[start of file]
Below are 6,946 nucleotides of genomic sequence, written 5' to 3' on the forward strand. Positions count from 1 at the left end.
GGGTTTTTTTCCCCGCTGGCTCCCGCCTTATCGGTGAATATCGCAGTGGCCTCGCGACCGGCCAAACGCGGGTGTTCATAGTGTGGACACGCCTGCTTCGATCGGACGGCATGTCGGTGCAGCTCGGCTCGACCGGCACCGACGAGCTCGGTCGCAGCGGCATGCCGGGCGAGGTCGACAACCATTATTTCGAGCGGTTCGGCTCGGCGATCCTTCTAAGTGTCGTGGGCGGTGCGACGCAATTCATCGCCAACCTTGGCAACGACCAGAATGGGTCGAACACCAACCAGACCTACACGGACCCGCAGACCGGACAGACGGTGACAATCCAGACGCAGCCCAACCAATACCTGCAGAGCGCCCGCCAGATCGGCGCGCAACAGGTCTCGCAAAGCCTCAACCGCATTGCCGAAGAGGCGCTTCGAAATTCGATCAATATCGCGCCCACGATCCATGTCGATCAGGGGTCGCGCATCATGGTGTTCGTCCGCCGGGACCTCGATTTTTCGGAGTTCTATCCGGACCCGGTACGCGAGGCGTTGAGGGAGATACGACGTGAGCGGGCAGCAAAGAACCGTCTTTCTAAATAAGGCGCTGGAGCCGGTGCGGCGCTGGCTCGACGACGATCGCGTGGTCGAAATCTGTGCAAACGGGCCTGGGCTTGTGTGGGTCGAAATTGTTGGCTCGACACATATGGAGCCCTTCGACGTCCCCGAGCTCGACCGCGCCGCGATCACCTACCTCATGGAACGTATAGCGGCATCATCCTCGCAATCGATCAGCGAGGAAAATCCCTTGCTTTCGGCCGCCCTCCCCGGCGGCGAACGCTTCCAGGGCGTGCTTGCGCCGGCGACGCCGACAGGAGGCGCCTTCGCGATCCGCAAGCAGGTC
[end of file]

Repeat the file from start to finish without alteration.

Below are 6,946 nucleotides of genomic sequence, written 5' to 3' on the forward strand. Positions count from 1 at the left end.
GGGTTTTTTTCCCCGCTGGCTCCCGCCTTATCGGTGAATATCGCAGTGGCCTCGCGACCGGCCAAACGCGGGTGTTCATAGTGTGGACACGCCTGCTTCGATCGGACGGCATGTCGGTGCAGCTCGGCTCGACCGGCACCGACGAGCTCGGTCGCAGCGGCATGCCGGGCGAGGTCGACAACCATTATTTCGAGCGGTTCGGCTCGGCGATCCTTCTAAGTGTCGTGGGCGGTGCGACGCAATTCATCGCCAACCTTGGCAACGACCAGAATGGGTCGAACACCAACCAGACCTACACGGACCCGCAGACCGGACAGACGGTGACAATCCAGACGCAGCCCAACCAATACCTGCAGAGCGCCCGCCAGATCGGCGCGCAACAGGTCTCGCAAAGCCTCAACCGCATTGCCGAAGAGGCGCTTCGAAATTCGATCAATATCGCGCCCACGATCCATGTCGATCAGGGGTCGCGCATCATGGTGTTCGTCCGCCGGGACCTCGATTTTTCGGAGTTCTATCCGGACCCGGTACGCGAGGCGTTGAGGGAGATACGACGTGAGCGGGCAGCAAAGAACCGTCTTTCTAAATAAGGCGCTGGAGCCGGTGCGGCGCTGGCTCGACGACGATCGCGTGGTCGAAATCTGTGCAAACGGGCCTGGGCTTGTGTGGGTCGAAATTGTTGGCTCGACACATATGGAGCCCTTCGACGTCCCCGAGCTCGACCGCGCCGCGATCACCTACCTCATGGAACGTATAGCGGCATCATCCTCGCAATCGATCAGCGAGGAAAATCCCTTGCTTTCGGCCGCCCTCCCCGGCGGCGAACGCTTCCAGGGCGTGCTTGCGCCGGCGACGCCGACAGGAGGCGCCTTCGCGATCCGCAAGCAGGTC